I'm so glad that Boris wants to be heavy again, because they are so much better at this kinda thing. NO merges the full-tilt hardcore of (the hardcore version of) Vein with the shoegaze-y textures that they've explored over the past decade or so, and throws in some of the heaviest, most pissed-off sludge they've put together since Amplifier Worship.

Rose City Band

The lazily named Rose City Band is Ripley Johnson of Wooden Shjips and Moon Duo, and it essentially sounds like Moon Duo reimagined as an extremely chill country rock band. Listening to this in the sun with a few friends (safely distanced, of course) with the misters on was one of the few bright spots of my year.

Kate NV
Room for the Moon

Weird, disjointed art pop grooves built on staccato synths and a whole bunch of other elements. Had I made this list before the winter blues began to sink in, this record would surely have placed higher.

I'll Probably Be Asleep

A lush, wondrously constructed sound-world of downtempo, slacker-friendly dream pop. Truly, a wonder of production, and a low-key masterpiece of a debut.

Cloud Nothings
The Black Hole Understands

In which Cloud Nothings drop their harsher tendencies in favor of warm, homespun power-pop, resulting in their most compelling album since Attack on Memory.

Brigid Mae Power
Head Above the Water

Mae Power's previous record, The Two Worlds, was one of my favorite records of 2017, and Head Above the Water represents an undeniable step up. It retains the base sound of jazzy, melancholic folk rock, but leans hard into gorgeous, kaleidoscopic psychedelia.

Imperial Triumphant

Imperial Triumphant's most effective, seamless synthesis of black metal and dark/free jazz yet. They've entered fully uncharted territory, and it's absolutely thrilling to behold. 

Have We Met

My favorite Destroyer record since Kaputt. Creaky vocals intoning poetically awkward lyrics against a widescreen 80s instrumental backdrop. It's beautiful and sad, without taking itself completely seriously.


One of the best surprises of 2020, and pretty much a best-case scenario for a reunion album. It's a throwback to their classic sound but with spacious, modern production and the perfect amount of stylistic expansion -- it's both airier and heavier than their old stuff, and shows an awareness of post-metal while never really sounding anything like it.

Oranssi Pazuzu
Mestarin kynsi

The reigning kings of psychedelic black metal are still operating at an absolutely dizzying creative peak. Mestarin kynsi is maybe the furthest out they've ever ventured into their krautrock, prog, Italo-horror, and other non-metal tendencies, but it also feels like a refinement -- every song is meticulously composed and realized, and every payoff is exactly where it should be. It's a tall order, but it's probably my favorite Oranssi Pazuzu record.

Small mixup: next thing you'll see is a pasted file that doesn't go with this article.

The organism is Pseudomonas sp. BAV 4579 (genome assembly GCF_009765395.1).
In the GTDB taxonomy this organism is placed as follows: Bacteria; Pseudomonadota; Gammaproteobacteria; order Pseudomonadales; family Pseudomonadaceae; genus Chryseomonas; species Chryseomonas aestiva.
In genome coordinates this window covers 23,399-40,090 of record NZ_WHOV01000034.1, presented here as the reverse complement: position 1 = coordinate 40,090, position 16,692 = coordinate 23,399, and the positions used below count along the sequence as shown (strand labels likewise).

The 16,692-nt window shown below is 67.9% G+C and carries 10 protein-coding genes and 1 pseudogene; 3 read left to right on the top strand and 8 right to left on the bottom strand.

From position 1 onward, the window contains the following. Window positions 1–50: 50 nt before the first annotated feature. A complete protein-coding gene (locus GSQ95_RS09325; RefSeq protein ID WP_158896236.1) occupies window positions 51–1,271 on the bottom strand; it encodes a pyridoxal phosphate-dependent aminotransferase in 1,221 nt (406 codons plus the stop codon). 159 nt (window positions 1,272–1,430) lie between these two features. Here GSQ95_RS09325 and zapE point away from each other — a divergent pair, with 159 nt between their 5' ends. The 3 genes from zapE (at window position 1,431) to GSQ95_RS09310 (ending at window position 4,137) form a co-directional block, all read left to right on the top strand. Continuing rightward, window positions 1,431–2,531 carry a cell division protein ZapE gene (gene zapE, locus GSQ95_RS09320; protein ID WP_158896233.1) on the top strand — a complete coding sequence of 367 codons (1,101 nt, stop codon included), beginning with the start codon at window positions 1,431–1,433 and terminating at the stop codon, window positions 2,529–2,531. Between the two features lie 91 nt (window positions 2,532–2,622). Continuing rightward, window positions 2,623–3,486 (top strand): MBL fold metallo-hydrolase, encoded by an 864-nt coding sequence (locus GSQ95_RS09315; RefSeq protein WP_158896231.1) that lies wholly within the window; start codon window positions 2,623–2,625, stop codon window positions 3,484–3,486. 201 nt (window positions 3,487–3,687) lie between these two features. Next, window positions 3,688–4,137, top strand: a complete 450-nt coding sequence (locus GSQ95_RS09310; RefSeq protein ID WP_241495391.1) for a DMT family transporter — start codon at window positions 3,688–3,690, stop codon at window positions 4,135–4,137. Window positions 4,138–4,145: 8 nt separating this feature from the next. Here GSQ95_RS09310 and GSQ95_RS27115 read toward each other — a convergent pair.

Moses Sumney

A double album exploring the multitudes that make up one Mr. Moses Sumney, via a fusion of art pop/rock, experimental neosoul, and much more. Sumney is clearly operating at a genius level, so writing about his music legit makes me feel dumb, especially because it's impossible to even say what kind of music it really is. But if you like experimental yet accessible music and haven't heard it, you really should.

Andy Shauf
The Neon Skyline

My most listened-to album of the year. A voice like Paul Simon with a Canadian accent over simple but hooky folk rock, and a concept album about a relatively uneventful night out overshadowed by a not-so-long-lost love. Each song is a vignette set either in the present (at the bar) or in our narrator's memory, reliving the dissolution of a relationship. The whole thing gives me kind of an Eternal Sunshine of the Spotless Mind vibe, and it's just so sweet and sad and human and easy to love.

Your Hero Is Not Dead

Heavenly sophisti-pop that reminds me of some of my all-time favorite artists -- Arthur Russell, John Martyn, The Blue Nile -- while retaining an undeniable sense of self. Deft, fluid guitar work; smooth, honey-sweet, understated vocals; and stripped-down, synth and drum machine bases. Alternately playful and downcast, knotty and beautiful, with a sense of constant exploration and questioning that ultimately lands on an answer in the album-closing title track. Your Hero Is Not Dead has already helped me through some of the darkest times of 2020, and I expect it to be a reliable companion for years to come.